By Jamal Laoudi
By Jamal Laoudi
Washington, D.C., – Malala Yousafzai, author, activist, and Nobel Peace Prize winner, once said: “We cannot all succeed when half of us are held back,” referring to the importance of educating women.
First lady Michelle Obama took on the cause of girls education worldwide, and along with Malala, they announced the Global Girls’ Education Initiative. CNN broadcasted its Film: “We Will Rise: Michelle Obama’s Mission to Educate Girls Around the World.”
In this documentary, Michelle Obama with help from Meryl Streep, Freida Pinto, and CNN’s Isha Sesay ravel to both Morocco and Liberia where success cases of young women beating the odds and getting an education are highlighted. These two countries understand the issue but continue to struggle.
Surely the importance of girls’ education cannot be overstated but this felt very personal for me. Personal due to an experience I had a few weeks back while vacationing back home in Morocco. I got a taste for what the magnitude of the challenge really is like. While driving through a village in the outskirts of the city of Sidi Kacem, I saw two individuals hitchhiking, asking me for a ride. One is a kid, so I decided to stop and they moved towards my car.
A person, more likely the kid’s father, waved hello at me, smiled, tapped him on his school backpack as if to say it is ok to ride with me, and simply left without uttering a word. Trusty!!
I unlocked the door and pushed it open. The kid simply pulled it from the handle, got in, and put his hands together on his lap barely looking at me.
“Hello,” I said with a smile while extending my hand to him.
“Hi,” he replied smiling back and accepting my handshake.
“Put your seatbelt on so we can get going” I instructed him.
He did so right the way and reverted back to his initial position.
“So what’s your name?” I asked.
“Mohamed.” he responded.
“How old are you?” I followed up.
“I am 11 years old” he said.
“Where are you headed?” I asked in a soft tone of voice.
“To school” he answered.
“How far is it from here?” I continued.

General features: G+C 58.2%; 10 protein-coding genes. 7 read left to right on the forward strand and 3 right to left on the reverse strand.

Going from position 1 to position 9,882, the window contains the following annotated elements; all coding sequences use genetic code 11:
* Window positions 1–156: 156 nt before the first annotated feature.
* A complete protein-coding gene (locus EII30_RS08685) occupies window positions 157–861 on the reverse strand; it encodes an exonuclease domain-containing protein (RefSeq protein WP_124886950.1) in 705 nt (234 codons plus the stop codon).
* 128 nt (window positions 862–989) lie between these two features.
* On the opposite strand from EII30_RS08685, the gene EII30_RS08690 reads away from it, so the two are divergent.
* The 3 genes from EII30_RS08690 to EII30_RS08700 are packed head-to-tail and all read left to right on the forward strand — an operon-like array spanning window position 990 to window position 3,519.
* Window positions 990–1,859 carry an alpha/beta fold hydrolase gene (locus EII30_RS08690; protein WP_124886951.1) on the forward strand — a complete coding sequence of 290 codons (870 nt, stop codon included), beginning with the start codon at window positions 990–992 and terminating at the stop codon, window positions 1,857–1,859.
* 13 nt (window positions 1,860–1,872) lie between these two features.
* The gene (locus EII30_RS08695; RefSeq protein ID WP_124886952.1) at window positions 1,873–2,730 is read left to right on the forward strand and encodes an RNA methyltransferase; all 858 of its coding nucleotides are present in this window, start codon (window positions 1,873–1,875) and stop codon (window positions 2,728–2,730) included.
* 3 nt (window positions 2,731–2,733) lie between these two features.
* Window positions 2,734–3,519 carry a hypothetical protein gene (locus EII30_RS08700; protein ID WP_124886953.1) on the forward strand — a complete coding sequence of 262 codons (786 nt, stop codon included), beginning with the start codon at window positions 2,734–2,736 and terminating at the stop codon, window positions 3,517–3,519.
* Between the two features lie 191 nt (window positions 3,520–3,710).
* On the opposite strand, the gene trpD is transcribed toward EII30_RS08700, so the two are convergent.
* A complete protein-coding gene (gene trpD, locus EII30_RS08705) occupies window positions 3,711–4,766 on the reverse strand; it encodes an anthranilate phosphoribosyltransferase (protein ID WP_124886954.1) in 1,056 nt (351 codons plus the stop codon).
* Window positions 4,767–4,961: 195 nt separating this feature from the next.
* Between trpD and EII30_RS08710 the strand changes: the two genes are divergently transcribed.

“It’s about 8 km” Mohamed replied.
I digressed and said to him, “Oh, I am playing this jam “36” by Hatim Idar, I will turn it back on.”
He gave me a smile as if I was teasing him.
I asked “You know who Hatim Idar is right?”
“No” he said.
I am puzzled initially. Hatim Idar and his hit “36” are all over the airwaves and the artist is a household name. Then I remembered that I am driving in the country side, pretty much in the middle of nowhere.
“Are you sure you don’t know who Hatim Idar is? He is all over the place?” I persisted in disbelief.
He shook his no and immediately I decided to probe no further as to not put the kid on the spot.
“So why isn’t there a school bus to take you back and forth to school?” I inquired.
“There is one but we don’t have money to pay the fees” he responds in a low tone of voice.
“Ah! So it is a private bus” I asked.
“Yes” Mohamed responded.
“So how do you get to/and from school then?” I asked with a curiosity on my face.
“I hitchhike sometimes, other times I may share a taxi with other kids if our parents got paid, other times we walk. For the most part, we hitchhike when it is dark and walk during the day.” he said.
I felt as if I had just crossed over to the Twilight Zone between fiction and reality.
Despite the persistence of my inquisitive desire, I decided to drop it and shift the conversation to pleasantries as to make Mohamed feel comfortable. “Let the kid enjoy this ride,” I thought to myself.
Soon after, he motioned to me that I could drop him anywhere near an upcoming small cluster of buildings as that is his final destination.
Once at those buildings, I stopped, tapped him in the back, slipped him some money, and said to him “I am rooting for you, stick with school.”
He simply smiled at me, closed the door, and walked off.
My head started spinning with all kinds of questions. What can I do to help? To raise money? More awareness?
Wait, wait!! How do girls deal with this? Do they even get go to school here?